David Kirkpatrick

June 30, 2008

Quantum stickiness, Hawking and teh funny

From KurzweilAI.net, micromachine stiction, Stephen Hawking tackles the universe’s inflation and defining humor.

How a quantum effect is gumming up nanomachines
New Scientist news service, June 28, 2008

Researchers are making progress in overcoming static friction, or or “stiction,” which sticks together the parts of micromachines on scales of between 10 and 300 nanometers and limits progress in reducing their size, affecting computer hard drives and other devices with small moving parts.

Stiction is due to the Casimir effect, a quantum-mechanics phenomenon that causes surfaces to be attracted. Methods to reduce its effect include use of patterned surfaces, suspending the components in a liquid, and use of metamaterials.

 
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Hawking ‘close’ to explaining universe’s inflation
New Scientist (article preview), June 28, 2008

Starting with current observations of the universe and working back to narrow down the initial set of possibilities and by treating the early cosmos as a quantum object with a multitude of alternative universes that gradually blend into ours, Stephen Hawking and colleagues think they are close to perfecting an answer to explain why the infant universe expanded so rapidly.

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Mechanism and function of humor identified by new evolutionary theory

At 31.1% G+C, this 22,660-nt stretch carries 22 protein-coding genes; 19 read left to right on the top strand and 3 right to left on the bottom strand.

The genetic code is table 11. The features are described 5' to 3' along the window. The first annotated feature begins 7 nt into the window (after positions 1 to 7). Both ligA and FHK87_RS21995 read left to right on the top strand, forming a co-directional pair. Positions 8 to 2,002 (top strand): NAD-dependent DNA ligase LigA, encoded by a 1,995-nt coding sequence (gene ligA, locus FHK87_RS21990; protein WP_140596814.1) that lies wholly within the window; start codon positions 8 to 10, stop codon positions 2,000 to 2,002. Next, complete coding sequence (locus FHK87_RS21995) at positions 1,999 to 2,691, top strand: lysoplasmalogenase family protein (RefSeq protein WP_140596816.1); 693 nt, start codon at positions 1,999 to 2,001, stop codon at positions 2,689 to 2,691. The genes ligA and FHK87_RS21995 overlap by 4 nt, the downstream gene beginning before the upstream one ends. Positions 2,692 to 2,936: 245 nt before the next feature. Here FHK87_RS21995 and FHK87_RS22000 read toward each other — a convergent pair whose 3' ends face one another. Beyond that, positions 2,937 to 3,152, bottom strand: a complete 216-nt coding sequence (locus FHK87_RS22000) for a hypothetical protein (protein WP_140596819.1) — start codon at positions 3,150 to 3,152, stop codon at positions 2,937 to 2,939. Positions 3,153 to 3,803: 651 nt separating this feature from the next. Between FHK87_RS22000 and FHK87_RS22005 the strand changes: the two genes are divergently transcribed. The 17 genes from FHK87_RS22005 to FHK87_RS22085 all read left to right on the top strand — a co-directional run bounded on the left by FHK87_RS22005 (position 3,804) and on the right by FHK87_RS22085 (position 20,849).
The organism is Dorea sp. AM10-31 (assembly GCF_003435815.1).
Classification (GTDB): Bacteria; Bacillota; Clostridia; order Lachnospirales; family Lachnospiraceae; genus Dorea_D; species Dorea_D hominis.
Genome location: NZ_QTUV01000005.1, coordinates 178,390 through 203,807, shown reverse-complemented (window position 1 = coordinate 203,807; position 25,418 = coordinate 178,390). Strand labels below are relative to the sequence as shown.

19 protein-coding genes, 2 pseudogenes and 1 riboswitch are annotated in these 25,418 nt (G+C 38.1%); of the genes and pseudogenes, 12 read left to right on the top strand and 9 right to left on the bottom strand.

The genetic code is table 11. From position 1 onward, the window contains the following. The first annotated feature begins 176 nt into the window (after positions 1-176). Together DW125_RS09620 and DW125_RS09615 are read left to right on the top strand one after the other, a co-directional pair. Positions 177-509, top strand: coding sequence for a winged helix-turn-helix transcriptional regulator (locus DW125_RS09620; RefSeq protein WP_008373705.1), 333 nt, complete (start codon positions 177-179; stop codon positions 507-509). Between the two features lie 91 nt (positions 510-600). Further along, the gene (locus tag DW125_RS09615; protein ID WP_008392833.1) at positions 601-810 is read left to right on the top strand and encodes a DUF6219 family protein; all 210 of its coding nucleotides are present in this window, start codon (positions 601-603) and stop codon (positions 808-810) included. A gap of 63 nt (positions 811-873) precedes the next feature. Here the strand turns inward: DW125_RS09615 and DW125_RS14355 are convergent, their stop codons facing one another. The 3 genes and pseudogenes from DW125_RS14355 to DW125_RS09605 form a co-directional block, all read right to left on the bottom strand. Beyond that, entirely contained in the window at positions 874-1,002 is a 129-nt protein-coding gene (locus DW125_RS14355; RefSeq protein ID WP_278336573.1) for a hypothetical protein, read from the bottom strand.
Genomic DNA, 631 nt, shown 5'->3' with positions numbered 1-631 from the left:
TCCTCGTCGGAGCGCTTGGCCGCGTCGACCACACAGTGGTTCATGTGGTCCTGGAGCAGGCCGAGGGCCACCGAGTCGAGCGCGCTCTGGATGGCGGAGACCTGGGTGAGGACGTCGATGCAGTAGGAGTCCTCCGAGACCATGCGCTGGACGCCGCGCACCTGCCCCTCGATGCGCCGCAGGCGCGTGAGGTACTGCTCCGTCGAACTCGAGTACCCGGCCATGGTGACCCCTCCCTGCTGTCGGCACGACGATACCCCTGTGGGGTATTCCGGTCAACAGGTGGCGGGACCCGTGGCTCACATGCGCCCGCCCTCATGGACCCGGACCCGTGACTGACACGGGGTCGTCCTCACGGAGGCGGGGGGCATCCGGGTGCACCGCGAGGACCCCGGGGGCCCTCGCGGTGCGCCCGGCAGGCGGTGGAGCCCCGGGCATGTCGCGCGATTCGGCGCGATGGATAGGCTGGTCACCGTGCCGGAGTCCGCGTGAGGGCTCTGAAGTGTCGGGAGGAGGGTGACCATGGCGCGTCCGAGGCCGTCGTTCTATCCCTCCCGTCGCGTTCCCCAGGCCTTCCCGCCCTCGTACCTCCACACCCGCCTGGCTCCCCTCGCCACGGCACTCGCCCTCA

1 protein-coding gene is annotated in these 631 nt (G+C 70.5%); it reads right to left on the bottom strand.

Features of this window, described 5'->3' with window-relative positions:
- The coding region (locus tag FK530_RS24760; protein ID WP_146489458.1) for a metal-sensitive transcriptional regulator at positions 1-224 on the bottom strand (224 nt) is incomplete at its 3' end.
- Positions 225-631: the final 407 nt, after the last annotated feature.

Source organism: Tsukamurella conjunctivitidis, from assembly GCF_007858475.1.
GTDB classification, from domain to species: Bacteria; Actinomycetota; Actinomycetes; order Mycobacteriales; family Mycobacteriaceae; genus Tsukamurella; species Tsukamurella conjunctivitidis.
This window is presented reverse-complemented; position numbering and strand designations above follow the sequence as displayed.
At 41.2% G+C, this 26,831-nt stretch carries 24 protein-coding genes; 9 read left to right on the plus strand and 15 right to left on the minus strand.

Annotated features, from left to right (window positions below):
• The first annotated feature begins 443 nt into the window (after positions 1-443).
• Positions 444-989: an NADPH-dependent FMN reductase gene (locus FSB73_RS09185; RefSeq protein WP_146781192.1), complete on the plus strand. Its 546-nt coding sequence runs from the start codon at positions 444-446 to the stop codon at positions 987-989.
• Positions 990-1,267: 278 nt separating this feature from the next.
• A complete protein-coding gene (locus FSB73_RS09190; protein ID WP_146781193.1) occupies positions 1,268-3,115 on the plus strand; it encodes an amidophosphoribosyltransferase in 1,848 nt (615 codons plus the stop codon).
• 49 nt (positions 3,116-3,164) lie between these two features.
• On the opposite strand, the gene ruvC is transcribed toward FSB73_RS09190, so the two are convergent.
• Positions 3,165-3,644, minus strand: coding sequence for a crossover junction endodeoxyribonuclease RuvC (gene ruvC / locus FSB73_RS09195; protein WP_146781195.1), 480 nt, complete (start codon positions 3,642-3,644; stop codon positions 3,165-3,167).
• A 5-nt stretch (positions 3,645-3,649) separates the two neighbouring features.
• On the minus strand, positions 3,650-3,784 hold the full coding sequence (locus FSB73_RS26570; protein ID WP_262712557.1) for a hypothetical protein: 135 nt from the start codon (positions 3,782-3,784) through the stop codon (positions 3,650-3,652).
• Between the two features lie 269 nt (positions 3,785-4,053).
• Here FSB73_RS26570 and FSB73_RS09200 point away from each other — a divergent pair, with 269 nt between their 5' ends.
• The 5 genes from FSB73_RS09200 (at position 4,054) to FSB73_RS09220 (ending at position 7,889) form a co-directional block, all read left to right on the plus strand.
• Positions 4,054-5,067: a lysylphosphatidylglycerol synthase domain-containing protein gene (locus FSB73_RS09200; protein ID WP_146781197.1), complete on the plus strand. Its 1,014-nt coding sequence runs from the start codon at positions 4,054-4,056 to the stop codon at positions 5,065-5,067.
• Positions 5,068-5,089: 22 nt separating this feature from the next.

PhysOrg.com, June 27, 2008

Humor occurs when the brain recognizes a pattern that surprises it, suggests Alastair Clarke in the forthcoming book, Humour.

“Now that we understand the mechanism of humour, the possibility of creating an artificial intelligence being that could develop its own sense of humour becomes very real,” he says. “This would, for the first time, create an AI capable of exhibiting one of the defining characteristics that make us human, making it seem significantly less robotic as a result.”

 
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2 Comments »

  1. […] @ 12:54 am I first blogged on the Casimir force, stiction and nanotech a couple of weeks ago (find that post here and check out the first item) Here’s some updated news out of the University of Florida. Physicists there have found a way […]

    Pingback by The Casimir force and nanotechnology « David Kirkpatrick — July 16, 2008 @ 12:54 am

  2. My name is Ruben Sanchez Matias and I am a student from Barcelona, Spain. I am currently writing a paper on British sense of humour. I read Alastair’s article which I found very interesting; therefore, I would appreciate it if you could answer some questions.
    Doubts
    – First of all, are there things considered “funny” by all societies?
    – Do you believe there is such a thing as British sense of humour?
    – Is humour a cultural or a biological phenomenon?
    – Do you agree with that pyramid? What would you change or what examples would you put in each part? What would you

    Thank you very much for your time, your opinion will be very important for me.

    Comment by Ruben Sanchez — November 11, 2008 @ 10:44 am


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